Learning Node

Author: Shelley Powers
Publisher: O'Reilly
Pages: 396
ISBN: 978-1449323073
Audience: Experienced clientside JavaScript devs
Rating: 4
Reviewer: Ian Elliot

Node.js has become very popular. Does this book tell yoiu what you need to know?

Node is serverside JavaScript and the big problem is that after you have said that much of what follows tends to be very specific to what you are trying to do. A good book on Node should give you the basics as quickly as possible and then get on to some more advanced topics and this is mostly what this book does. 

The first thing to say is that this is not for the JavaScript beginner. It assumes that you not only know JavaScript but know how to make use of it on the clientside. 

 

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Chapter 1 goes through the basics of getting started on Ubuntu and with the help of WebMatrix on Windows. I'm not sure WebMatrix is a good choice and things have moved on since the chapter was written. Next we have a Hello World in Node and an explanation of the asynchronous nature of Node verses the more usual threading approach used by web servers such as Apache. 

Chapter 2 moves on to consider using the REPL Read-Eval-Print-Loop to work interactively with Node. I found this chapter interesting, but not particularly useful because I hate working with a REPL - but you may not agree. 

 

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From here we start to look at the core of Node and in Chapter 3 encounter globals, timers, TCP servers, sockets, processes and so on. It's not a particularly logical collection of topics, but it is what you will find inside of a basic Node setup. Chapter 4 moves on to modules - how you can load one and how you can make your own. 

The next chapter looks at the central problem of using Node, or even client side JavaScript - how to handle async operations. Shelley Powers provides a good discussion of the problems that arise in a way that it is down to earth and clear. She points out that Promises have been removed from Node and it is up to you to work out how best to handle nested callbacks - a case of picking the module you want to use.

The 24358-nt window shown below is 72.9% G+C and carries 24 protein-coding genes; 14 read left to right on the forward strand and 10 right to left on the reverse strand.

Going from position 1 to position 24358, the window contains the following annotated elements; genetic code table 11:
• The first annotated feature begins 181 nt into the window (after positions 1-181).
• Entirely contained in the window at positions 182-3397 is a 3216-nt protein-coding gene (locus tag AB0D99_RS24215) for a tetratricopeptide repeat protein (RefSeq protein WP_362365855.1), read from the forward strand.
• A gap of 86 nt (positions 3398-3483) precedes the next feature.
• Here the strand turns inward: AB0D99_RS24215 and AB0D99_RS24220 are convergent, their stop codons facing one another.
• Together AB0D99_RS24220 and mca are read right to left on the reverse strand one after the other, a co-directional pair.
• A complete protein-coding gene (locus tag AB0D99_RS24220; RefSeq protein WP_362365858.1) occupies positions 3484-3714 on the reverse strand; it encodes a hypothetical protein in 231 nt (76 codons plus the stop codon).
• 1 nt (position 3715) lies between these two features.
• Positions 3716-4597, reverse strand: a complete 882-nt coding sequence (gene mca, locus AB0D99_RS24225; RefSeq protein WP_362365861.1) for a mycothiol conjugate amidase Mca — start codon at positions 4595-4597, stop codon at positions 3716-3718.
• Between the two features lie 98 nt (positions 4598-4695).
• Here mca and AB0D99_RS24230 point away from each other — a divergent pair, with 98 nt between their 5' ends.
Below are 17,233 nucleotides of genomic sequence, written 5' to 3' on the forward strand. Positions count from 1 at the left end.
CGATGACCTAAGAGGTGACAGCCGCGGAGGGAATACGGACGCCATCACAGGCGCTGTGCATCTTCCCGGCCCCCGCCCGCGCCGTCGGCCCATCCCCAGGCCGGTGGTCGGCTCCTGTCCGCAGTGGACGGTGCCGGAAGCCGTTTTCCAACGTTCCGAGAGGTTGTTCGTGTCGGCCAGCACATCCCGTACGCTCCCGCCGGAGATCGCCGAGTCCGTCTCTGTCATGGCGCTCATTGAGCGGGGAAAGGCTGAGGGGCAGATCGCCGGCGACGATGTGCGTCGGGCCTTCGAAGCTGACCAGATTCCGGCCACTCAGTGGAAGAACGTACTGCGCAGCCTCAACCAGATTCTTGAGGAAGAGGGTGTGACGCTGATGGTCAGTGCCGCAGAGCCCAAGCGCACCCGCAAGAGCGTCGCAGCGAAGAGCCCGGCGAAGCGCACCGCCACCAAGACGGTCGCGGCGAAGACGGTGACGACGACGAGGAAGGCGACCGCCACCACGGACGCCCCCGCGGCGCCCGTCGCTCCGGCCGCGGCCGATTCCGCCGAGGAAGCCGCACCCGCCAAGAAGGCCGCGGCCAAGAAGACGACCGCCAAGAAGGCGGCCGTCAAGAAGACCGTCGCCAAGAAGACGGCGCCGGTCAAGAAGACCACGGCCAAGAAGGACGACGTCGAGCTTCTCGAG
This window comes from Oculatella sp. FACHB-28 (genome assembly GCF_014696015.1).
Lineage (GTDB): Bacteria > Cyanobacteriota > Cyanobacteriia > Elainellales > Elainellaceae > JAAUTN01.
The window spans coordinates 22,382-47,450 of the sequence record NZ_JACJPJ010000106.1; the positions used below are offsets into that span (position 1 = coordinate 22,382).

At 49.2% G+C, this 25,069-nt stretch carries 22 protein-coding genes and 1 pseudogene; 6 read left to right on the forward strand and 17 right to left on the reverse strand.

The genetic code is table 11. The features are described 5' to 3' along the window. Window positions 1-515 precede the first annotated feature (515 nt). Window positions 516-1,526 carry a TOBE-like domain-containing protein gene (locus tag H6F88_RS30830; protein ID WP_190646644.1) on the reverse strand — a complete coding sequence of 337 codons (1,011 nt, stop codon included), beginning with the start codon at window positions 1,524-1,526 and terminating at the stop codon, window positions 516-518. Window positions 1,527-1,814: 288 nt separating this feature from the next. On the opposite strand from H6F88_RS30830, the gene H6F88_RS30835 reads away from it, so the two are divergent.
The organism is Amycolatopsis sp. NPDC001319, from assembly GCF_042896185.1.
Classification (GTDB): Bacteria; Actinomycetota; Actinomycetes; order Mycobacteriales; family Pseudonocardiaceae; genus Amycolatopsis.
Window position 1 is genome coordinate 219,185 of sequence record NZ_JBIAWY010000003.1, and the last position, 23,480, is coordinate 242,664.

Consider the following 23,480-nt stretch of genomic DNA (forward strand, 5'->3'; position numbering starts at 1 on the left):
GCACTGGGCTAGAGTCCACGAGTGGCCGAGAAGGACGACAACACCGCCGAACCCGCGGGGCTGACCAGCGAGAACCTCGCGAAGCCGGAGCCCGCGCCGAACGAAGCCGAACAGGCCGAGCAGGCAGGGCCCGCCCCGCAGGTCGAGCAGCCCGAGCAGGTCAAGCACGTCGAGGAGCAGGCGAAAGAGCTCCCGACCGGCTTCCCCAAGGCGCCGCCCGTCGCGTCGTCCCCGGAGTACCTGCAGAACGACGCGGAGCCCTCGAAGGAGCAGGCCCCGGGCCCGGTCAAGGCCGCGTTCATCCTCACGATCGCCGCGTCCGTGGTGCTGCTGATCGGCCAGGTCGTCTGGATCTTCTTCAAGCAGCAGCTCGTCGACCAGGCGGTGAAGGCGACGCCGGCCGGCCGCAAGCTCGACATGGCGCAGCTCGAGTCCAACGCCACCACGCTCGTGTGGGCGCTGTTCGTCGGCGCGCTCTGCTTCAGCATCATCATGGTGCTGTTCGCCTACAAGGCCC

The next big problem in using Node is getting an organization for a web site. After considering how to do it from scratch in Chapter 6, we explore using Connect as middleware to build a site. Chapters 7 and 8 look at using an alternative, the well known Express framework. 

The next three chapters look at working with database in Node. Chapter 9 is about Redis, Chapter 10 MongoDB and Chapter 11 MySQL. Next we have a look at how to handle serverside graphics and video, and an in-depth look as websockets.

The final three chapters are concerned with wider issues of using Node. Testing and debugging, security and finally scaling. The scaling chapter includes a discussion of deploying Node to a cloud service - Azure, Amazon etc. 

Overall this is a good introduction to Node, but it isn't for the beginner. You do have to be able to program in JavaScript and you need to be fairly sophisticated in your approach to coding. The book isn't perfect but it does deserve a second edition.

It is a good book if you need to find out what Node and its infrastructure are all about. It doesn't completely solve all of the problems that come with using Node and it doesn't provide a guide as to whether Node is a good choice for your project. But if you read the book you should be able to do something about both things yourself.

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Ruby on Rails 3 Tutorial

Author: Michael Hartl
Publisher: Addison-Wesley, 2010
Pages: 576
ISBN: 978-0321743121
Aimed at: Intermediate Ruby developers
Rating: 4.5
Pros: Grounded in the real world
Cons: Expects you to go to a lot of effort
Reviewed by: Ian Elliot

 

This book takes a very realistic approach. This is pretty demandi [ ... ]



Elliptic Tales

Author: Avner Ash and Robert Gross
Publisher: Princeton University Press
Pages: 280
ISBN: 978-0691151199
Aimed at: Adventurous mathematicians
Rating: 4.5
Pros: Fascinating excursion into advanced topics
Cons: Too fast and too tough in places
Reviewed by: Mike James

This is a real math book - can you  [ ... ]


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Last Updated ( Tuesday, 03 December 2013 )
 
 

   
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